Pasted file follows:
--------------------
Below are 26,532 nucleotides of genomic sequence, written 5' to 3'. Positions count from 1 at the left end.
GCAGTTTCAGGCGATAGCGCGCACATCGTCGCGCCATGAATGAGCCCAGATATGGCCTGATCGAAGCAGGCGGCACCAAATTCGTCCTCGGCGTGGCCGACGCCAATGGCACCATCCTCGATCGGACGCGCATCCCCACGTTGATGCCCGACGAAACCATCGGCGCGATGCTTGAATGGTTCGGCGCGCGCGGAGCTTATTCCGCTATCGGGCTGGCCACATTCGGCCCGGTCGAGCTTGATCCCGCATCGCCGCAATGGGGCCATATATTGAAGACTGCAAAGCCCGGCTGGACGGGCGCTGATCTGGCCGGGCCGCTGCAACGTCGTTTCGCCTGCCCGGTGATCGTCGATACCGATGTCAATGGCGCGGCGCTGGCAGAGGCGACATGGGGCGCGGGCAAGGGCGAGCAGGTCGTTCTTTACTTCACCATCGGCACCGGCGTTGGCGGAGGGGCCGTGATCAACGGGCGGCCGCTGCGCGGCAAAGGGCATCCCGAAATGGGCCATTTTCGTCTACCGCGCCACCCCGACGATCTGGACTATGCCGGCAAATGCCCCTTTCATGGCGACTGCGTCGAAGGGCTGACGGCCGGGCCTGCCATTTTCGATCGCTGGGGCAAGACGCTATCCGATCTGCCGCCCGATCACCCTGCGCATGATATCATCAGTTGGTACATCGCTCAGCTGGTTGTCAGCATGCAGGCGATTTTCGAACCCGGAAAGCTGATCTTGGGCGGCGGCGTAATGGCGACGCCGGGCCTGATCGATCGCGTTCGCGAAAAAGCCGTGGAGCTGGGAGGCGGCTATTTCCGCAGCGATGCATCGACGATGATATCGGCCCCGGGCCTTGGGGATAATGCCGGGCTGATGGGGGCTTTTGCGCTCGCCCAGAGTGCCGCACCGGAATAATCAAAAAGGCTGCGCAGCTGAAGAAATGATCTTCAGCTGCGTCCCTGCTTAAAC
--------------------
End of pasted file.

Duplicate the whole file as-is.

Below are 26,532 nucleotides of genomic sequence, written 5' to 3'. Positions count from 1 at the left end.
GCAGTTTCAGGCGATAGCGCGCACATCGTCGCGCCATGAATGAGCCCAGATATGGCCTGATCGAAGCAGGCGGCACCAAATTCGTCCTCGGCGTGGCCGACGCCAATGGCACCATCCTCGATCGGACGCGCATCCCCACGTTGATGCCCGACGAAACCATCGGCGCGATGCTTGAATGGTTCGGCGCGCGCGGAGCTTATTCCGCTATCGGGCTGGCCACATTCGGCCCGGTCGAGCTTGATCCCGCATCGCCGCAATGGGGCCATATATTGAAGACTGCAAAGCCCGGCTGGACGGGCGCTGATCTGGCCGGGCCGCTGCAACGTCGTTTCGCCTGCCCGGTGATCGTCGATACCGATGTCAATGGCGCGGCGCTGGCAGAGGCGACATGGGGCGCGGGCAAGGGCGAGCAGGTCGTTCTTTACTTCACCATCGGCACCGGCGTTGGCGGAGGGGCCGTGATCAACGGGCGGCCGCTGCGCGGCAAAGGGCATCCCGAAATGGGCCATTTTCGTCTACCGCGCCACCCCGACGATCTGGACTATGCCGGCAAATGCCCCTTTCATGGCGACTGCGTCGAAGGGCTGACGGCCGGGCCTGCCATTTTCGATCGCTGGGGCAAGACGCTATCCGATCTGCCGCCCGATCACCCTGCGCATGATATCATCAGTTGGTACATCGCTCAGCTGGTTGTCAGCATGCAGGCGATTTTCGAACCCGGAAAGCTGATCTTGGGCGGCGGCGTAATGGCGACGCCGGGCCTGATCGATCGCGTTCGCGAAAAAGCCGTGGAGCTGGGAGGCGGCTATTTCCGCAGCGATGCATCGACGATGATATCGGCCCCGGGCCTTGGGGATAATGCCGGGCTGATGGGGGCTTTTGCGCTCGCCCAGAGTGCCGCACCGGAATAATCAAAAAGGCTGCGCAGCTGAAGAAATGATCTTCAGCTGCGTCCCTGCTTAAAC